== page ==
Perfectly preserved cave lion may be coming back after 50,000-year extinction nap


#1

Originally published at: https://boingboing.net/2017/11/13/perfectly-preserved-cave-lion.html


#2

“It’s still hungry. Hurry up with that baby mammoth clone already!”


#3

I’m a fan of Scott Sigler, love Ancestor… so this leaves me feeling uneasy :flushed:


#4

Weren’t cave lions … really huge? It seems like a bad idea to re-introduce an extra big predator when we’re already destroying species left and right.


#5

Russian scientists + Siberian Times = Bat Boy.


#6

OK, I’m no expert but this kind of raises my suspicions a bit. What does the superficial external structure of the specimen have to do with its suitability for cloning? Shouldn’t the real question be whether any DNA fragments survived relatively intact?


#7

Who knows what these guys are supposedly talking about: probably a prop from 30,000 B.C., but what we now know is that a lion is a lion is a lion, including what was once called the Giant Jaguar. Lion subspecies do seem to respond to colder climates by becoming bigger. The largest extant, I believe, is the Ethiopian lion, while the largest ever was actually the European lion.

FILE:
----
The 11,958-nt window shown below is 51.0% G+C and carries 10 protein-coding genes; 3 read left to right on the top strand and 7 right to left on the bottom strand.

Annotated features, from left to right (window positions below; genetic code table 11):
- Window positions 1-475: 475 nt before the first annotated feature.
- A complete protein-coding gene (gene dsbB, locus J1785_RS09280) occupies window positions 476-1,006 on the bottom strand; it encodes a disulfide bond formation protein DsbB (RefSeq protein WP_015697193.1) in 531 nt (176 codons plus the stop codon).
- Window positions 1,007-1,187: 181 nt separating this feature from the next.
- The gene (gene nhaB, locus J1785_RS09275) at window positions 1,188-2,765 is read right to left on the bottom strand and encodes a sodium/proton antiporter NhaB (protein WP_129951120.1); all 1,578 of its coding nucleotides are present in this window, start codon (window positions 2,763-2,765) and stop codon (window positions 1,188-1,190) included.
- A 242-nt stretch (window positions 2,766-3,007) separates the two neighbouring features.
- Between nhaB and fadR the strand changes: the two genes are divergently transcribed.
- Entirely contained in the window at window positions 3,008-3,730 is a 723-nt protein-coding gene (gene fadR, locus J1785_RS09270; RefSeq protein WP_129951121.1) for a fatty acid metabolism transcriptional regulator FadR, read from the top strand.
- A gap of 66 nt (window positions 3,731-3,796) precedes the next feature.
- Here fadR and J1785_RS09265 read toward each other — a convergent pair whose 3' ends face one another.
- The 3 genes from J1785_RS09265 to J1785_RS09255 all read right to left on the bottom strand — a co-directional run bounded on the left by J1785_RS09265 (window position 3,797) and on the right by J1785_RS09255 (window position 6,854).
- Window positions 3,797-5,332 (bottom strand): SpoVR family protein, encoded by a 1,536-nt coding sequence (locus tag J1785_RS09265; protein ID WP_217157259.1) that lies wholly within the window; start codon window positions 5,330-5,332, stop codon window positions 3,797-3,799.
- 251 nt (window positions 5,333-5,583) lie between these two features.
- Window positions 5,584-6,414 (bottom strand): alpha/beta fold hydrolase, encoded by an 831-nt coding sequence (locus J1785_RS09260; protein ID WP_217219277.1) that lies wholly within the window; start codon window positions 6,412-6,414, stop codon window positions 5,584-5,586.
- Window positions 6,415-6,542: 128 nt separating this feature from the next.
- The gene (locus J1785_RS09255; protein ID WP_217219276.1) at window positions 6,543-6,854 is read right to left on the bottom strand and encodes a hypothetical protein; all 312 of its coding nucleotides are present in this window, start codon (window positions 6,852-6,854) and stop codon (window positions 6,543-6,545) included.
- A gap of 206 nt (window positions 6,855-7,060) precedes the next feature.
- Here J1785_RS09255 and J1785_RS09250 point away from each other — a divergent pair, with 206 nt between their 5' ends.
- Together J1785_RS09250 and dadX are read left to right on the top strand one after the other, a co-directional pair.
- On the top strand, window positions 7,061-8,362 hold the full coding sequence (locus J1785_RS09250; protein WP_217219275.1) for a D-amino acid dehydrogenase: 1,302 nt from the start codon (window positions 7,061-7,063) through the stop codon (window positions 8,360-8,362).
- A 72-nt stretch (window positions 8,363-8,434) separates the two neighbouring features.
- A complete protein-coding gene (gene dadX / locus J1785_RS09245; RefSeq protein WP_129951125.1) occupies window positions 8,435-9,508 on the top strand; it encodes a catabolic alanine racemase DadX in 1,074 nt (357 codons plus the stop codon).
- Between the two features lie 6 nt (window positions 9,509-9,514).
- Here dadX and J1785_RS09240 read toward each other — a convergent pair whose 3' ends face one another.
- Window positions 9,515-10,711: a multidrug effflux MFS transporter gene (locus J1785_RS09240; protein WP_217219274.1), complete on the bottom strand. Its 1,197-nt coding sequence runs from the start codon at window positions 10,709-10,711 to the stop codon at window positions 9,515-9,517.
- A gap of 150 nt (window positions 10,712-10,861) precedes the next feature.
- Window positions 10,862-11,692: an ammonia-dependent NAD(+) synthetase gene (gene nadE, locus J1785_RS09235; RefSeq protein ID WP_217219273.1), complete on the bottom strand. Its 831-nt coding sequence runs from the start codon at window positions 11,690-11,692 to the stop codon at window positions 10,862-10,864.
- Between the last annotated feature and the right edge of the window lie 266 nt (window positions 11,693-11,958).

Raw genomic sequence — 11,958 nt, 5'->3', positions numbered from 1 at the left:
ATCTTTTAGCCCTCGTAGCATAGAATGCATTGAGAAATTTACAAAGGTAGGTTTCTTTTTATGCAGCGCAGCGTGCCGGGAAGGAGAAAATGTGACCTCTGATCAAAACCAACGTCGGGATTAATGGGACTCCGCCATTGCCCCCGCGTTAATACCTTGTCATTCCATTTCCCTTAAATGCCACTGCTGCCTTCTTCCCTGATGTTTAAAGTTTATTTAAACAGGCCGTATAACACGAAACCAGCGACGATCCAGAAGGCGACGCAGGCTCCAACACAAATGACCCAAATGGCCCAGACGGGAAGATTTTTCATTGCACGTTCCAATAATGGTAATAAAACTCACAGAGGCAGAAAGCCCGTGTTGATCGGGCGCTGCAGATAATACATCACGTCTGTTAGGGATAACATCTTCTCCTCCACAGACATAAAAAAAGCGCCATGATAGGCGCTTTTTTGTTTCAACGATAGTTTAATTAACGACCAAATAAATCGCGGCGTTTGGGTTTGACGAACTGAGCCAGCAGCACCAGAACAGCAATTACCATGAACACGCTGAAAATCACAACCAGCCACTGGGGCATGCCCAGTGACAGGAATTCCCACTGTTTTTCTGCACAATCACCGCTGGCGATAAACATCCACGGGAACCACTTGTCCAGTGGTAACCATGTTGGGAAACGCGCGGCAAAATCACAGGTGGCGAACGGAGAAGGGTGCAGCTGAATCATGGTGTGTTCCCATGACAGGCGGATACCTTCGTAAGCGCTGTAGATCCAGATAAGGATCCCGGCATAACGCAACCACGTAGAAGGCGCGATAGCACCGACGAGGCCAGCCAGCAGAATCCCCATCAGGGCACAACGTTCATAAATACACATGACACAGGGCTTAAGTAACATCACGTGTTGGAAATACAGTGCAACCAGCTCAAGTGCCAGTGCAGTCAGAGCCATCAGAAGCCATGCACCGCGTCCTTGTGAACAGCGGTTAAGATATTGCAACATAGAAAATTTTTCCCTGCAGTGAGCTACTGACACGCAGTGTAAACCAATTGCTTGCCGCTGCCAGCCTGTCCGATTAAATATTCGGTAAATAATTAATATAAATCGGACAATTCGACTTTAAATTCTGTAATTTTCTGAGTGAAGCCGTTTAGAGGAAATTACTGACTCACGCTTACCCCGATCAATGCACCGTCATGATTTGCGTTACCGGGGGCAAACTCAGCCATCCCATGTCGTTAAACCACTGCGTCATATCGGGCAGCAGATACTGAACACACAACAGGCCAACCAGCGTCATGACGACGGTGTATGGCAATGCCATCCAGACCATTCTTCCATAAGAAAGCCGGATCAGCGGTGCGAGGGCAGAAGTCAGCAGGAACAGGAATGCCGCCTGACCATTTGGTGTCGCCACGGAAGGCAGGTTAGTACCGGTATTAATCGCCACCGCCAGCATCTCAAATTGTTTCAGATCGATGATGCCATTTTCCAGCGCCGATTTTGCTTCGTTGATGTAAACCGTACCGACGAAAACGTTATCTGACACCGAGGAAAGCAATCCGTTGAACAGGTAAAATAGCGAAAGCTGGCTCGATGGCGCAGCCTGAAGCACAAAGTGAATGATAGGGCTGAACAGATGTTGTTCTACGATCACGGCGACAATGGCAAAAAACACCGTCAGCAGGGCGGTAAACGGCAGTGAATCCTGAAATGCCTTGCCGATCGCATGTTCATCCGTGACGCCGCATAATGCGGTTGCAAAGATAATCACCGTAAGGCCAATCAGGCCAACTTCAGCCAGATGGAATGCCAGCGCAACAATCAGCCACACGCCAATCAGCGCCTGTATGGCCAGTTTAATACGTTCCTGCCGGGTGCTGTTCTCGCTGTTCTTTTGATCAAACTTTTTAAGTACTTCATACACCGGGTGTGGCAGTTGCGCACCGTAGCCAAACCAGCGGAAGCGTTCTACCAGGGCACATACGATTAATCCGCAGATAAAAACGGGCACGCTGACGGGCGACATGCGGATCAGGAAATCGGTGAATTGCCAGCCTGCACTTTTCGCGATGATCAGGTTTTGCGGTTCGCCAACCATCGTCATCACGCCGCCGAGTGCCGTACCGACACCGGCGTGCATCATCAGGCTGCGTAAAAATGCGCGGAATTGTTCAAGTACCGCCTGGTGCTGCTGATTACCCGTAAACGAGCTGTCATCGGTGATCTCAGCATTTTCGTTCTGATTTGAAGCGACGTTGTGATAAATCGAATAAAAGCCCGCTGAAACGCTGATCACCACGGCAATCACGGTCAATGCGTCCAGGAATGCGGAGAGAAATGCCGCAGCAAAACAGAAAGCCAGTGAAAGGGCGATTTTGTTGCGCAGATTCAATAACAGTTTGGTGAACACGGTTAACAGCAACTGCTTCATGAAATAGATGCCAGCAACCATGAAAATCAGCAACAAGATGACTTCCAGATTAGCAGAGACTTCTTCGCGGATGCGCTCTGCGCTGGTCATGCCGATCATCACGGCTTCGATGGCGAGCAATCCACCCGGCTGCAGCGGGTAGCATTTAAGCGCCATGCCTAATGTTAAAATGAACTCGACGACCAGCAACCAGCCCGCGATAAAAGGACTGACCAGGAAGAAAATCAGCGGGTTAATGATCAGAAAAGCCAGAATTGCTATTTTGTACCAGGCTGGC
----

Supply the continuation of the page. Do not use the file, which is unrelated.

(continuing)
#8

Pass the ketchup!


#9

Someone get Jeff Goldblum on the phone to give these guys a talking to.


#10

Fifi, where have you been hiding?


#11

If it’s frozen like that, you have billions of perfectly intact cells to harvest DNA from. They’ve gotten DNA from fossils.


#12

From what I understand they’re still a long way from getting anything close to an intact DNA strand from long extinct mammals. The problem has been described as trying to reconstruct a novel that’s been broken down into a random mix of individual words.


#13

To be fair, although the first news broke well over a decade ago, there has been recent statements with cloning Woolly Mammoths:


#14

#15

OK just one thing. Don’t patch it up with frog DNA. promise me, ok?


#16

If this is so close to being reality, why aren’t we trying to resurrect recent extinctions, or bolster species on the edge of extinction when husbandry isn’t helping?


#17

Eighteenth-century preservationists forgot to convince a dodo, a passenger pigeon and a Steller’s sea cow to climb up on top of a glacier and freeze to death in 1768.


#18

its “perfect” condition makes it a potential candidate for cloning.

They said that about me, and look at me now!


#19

I’m sure they’ll keep in a cage, with a state-of-the-art security perimeter and maybe on an island. They’ll spare no expense.


#20

Flat cat, why is that cat so flat? Poor pussy looks like maybe a mammoth stomped on him/her/it.